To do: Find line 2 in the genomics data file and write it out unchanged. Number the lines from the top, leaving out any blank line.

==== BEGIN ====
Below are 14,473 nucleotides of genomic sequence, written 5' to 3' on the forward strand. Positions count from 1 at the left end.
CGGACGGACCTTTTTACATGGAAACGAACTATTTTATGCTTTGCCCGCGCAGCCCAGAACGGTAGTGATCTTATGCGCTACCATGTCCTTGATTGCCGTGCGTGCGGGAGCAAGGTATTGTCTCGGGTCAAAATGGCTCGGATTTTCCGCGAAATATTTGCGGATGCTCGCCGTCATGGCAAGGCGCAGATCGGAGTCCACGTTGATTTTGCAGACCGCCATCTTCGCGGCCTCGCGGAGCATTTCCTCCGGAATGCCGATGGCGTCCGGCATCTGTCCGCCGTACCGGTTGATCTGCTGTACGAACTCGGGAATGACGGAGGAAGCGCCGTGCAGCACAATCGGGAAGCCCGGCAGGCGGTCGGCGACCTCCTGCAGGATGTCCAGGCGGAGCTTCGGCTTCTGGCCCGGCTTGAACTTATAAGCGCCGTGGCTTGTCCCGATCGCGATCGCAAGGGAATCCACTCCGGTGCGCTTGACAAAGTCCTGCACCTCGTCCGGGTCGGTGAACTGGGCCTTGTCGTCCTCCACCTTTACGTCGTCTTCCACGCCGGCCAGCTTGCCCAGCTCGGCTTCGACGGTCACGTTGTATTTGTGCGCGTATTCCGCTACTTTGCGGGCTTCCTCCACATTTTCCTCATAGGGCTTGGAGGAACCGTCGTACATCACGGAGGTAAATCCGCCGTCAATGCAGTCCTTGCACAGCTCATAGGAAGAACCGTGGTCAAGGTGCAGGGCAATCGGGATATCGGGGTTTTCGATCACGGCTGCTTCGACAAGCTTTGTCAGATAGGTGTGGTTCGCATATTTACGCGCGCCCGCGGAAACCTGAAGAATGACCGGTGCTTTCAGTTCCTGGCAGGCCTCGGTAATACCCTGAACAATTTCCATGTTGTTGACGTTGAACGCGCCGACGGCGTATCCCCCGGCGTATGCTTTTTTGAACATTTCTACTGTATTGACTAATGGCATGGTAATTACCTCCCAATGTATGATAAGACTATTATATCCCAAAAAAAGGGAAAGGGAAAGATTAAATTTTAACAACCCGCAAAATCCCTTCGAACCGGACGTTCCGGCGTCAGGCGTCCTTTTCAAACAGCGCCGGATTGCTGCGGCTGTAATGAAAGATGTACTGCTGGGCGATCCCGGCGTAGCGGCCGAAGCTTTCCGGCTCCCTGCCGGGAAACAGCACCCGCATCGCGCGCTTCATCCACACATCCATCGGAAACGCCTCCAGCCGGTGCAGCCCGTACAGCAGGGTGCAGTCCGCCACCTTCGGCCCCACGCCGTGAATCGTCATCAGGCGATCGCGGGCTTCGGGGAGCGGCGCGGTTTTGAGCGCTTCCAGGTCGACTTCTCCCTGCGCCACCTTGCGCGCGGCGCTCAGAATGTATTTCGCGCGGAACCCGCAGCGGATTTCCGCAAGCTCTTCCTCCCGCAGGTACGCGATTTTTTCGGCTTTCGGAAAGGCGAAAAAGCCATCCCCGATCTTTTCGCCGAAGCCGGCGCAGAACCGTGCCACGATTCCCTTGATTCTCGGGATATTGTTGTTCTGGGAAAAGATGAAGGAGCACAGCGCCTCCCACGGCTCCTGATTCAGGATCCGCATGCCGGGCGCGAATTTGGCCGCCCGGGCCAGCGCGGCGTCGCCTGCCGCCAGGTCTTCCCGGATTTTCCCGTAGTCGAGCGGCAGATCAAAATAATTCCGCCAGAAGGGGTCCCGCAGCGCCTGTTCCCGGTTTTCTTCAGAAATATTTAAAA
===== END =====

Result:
CGGACGGACCTTTTTACATGGAAACGAACTATTTTATGCTTTGCCCGCGCAGCCCAGAACGGTAGTGATCTTATGCGCTACCATGTCCTTGATTGCCGTGCGTGCGGGAGCAAGGTATTGTCTCGGGTCAAAATGGCTCGGATTTTCCGCGAAATATTTGCGGATGCTCGCCGTCATGGCAAGGCGCAGATCGGAGTCCACGTTGATTTTGCAGACCGCCATCTTCGCGGCCTCGCGGAGCATTTCCTCCGGAATGCCGATGGCGTCCGGCATCTGTCCGCCGTACCGGTTGATCTGCTGTACGAACTCGGGAATGACGGAGGAAGCGCCGTGCAGCACAATCGGGAAGCCCGGCAGGCGGTCGGCGACCTCCTGCAGGATGTCCAGGCGGAGCTTCGGCTTCTGGCCCGGCTTGAACTTATAAGCGCCGTGGCTTGTCCCGATCGCGATCGCAAGGGAATCCACTCCGGTGCGCTTGACAAAGTCCTGCACCTCGTCCGGGTCGGTGAACTGGGCCTTGTCGTCCTCCACCTTTACGTCGTCTTCCACGCCGGCCAGCTTGCCCAGCTCGGCTTCGACGGTCACGTTGTATTTGTGCGCGTATTCCGCTACTTTGCGGGCTTCCTCCACATTTTCCTCATAGGGCTTGGAGGAACCGTCGTACATCACGGAGGTAAATCCGCCGTCAATGCAGTCCTTGCACAGCTCATAGGAAGAACCGTGGTCAAGGTGCAGGGCAATCGGGATATCGGGGTTTTCGATCACGGCTGCTTCGACAAGCTTTGTCAGATAGGTGTGGTTCGCATATTTACGCGCGCCCGCGGAAACCTGAAGAATGACCGGTGCTTTCAGTTCCTGGCAGGCCTCGGTAATACCCTGAACAATTTCCATGTTGTTGACGTTGAACGCGCCGACGGCGTATCCCCCGGCGTATGCTTTTTTGAACATTTCTACTGTATTGACTAATGGCATGGTAATTACCTCCCAATGTATGATAAGACTATTATATCCCAAAAAAAGGGAAAGGGAAAGATTAAATTTTAACAACCCGCAAAATCCCTTCGAACCGGACGTTCCGGCGTCAGGCGTCCTTTTCAAACAGCGCCGGATTGCTGCGGCTGTAATGAAAGATGTACTGCTGGGCGATCCCGGCGTAGCGGCCGAAGCTTTCCGGCTCCCTGCCGGGAAACAGCACCCGCATCGCGCGCTTCATCCACACATCCATCGGAAACGCCTCCAGCCGGTGCAGCCCGTACAGCAGGGTGCAGTCCGCCACCTTCGGCCCCACGCCGTGAATCGTCATCAGGCGATCGCGGGCTTCGGGGAGCGGCGCGGTTTTGAGCGCTTCCAGGTCGACTTCTCCCTGCGCCACCTTGCGCGCGGCGCTCAGAATGTATTTCGCGCGGAACCCGCAGCGGATTTCCGCAAGCTCTTCCTCCCGCAGGTACGCGATTTTTTCGGCTTTCGGAAAGGCGAAAAAGCCATCCCCGATCTTTTCGCCGAAGCCGGCGCAGAACCGTGCCACGATTCCCTTGATTCTCGGGATATTGTTGTTCTGGGAAAAGATGAAGGAGCACAGCGCCTCCCACGGCTCCTGATTCAGGATCCGCATGCCGGGCGCGAATTTGGCCGCCCGGGCCAGCGCGGCGTCGCCTGCCGCCAGGTCTTCCCGGATTTTCCCGTAGTCGAGCGGCAGATCAAAATAATTCCGCCAGAAGGGGTCCCGCAGCGCCTGTTCCCGGTTTTCTTCAGAAATATTTAAAA